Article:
USDA Approves Hemp Regulatory Proposals For Rhode Island, Soboba Band of Luiseno Indians
Rhode Island and the Soboba Band of Luiseno Indians received approvals from the U.S. Department of Agriculture (USDA) for its hemp regulatory proposals.
The news came on the heels of the USDA’s recent confirmation that it “continues to receive and review hemp production plans from states and Indian tribes.”
With the latest additions, the number of federally approved hemp proposals climbed up to 72 (h/t Marijuana Moment).
The state Congress approved medical cannabis legislation in 2006. However, efforts to legalize adult-use in Long Island were shut down on several occasions.
Moreover, cannabis businesses in the Ocean State continue to face challenges, including lack of access to debit-card processing, among other payment processing struggles, according to Providence Journal.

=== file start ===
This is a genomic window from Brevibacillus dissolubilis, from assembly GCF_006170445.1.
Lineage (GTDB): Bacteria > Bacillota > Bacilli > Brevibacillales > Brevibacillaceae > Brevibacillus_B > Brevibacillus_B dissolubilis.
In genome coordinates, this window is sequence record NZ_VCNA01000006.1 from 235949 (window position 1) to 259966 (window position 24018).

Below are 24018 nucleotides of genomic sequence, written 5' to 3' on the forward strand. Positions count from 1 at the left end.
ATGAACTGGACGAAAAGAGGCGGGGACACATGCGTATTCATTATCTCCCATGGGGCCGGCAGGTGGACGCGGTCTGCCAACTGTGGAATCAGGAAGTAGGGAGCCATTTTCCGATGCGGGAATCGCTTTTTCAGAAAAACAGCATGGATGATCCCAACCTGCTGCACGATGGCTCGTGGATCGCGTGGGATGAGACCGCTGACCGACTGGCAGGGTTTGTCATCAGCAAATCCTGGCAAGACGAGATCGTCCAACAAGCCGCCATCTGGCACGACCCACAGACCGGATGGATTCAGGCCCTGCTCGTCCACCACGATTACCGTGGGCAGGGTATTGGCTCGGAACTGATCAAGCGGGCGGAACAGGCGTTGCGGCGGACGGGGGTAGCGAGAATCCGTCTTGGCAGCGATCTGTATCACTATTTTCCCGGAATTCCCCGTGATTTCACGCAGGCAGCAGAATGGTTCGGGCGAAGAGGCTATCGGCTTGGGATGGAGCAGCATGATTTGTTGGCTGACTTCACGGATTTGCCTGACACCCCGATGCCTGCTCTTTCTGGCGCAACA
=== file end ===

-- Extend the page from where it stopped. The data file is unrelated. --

Hemp Regulation Efforts
The legalization of hemp and its derivatives took place a couple of years ago under the 2018 Farm Bill.
Since then, the USDA has been reviewing and accepting plans aimed to regulate the crop.
The USDA approved hemp plans in October from Illinois, Indiana, Michigan, New Mexico, Oklahoma and South Dakota. It also signed off on hemp plans from Comanche Nation, the San Carlos Apache Tribe of Arizona and the Seminole Nation of Oklahoma.
The USDA published draft rules regulating hemp manufacturing in 2019, within three months, over 4,600 individuals and organizations seized the opportunity.
The initial comment period on hemp regulations was closed in January, only to be reopened last September due to the “intense pushback from stakeholders on its original proposal,” Marijuana Moment reported.
© 2020 Benzinga.com. Benzinga does not provide investment advice. All rights reserved.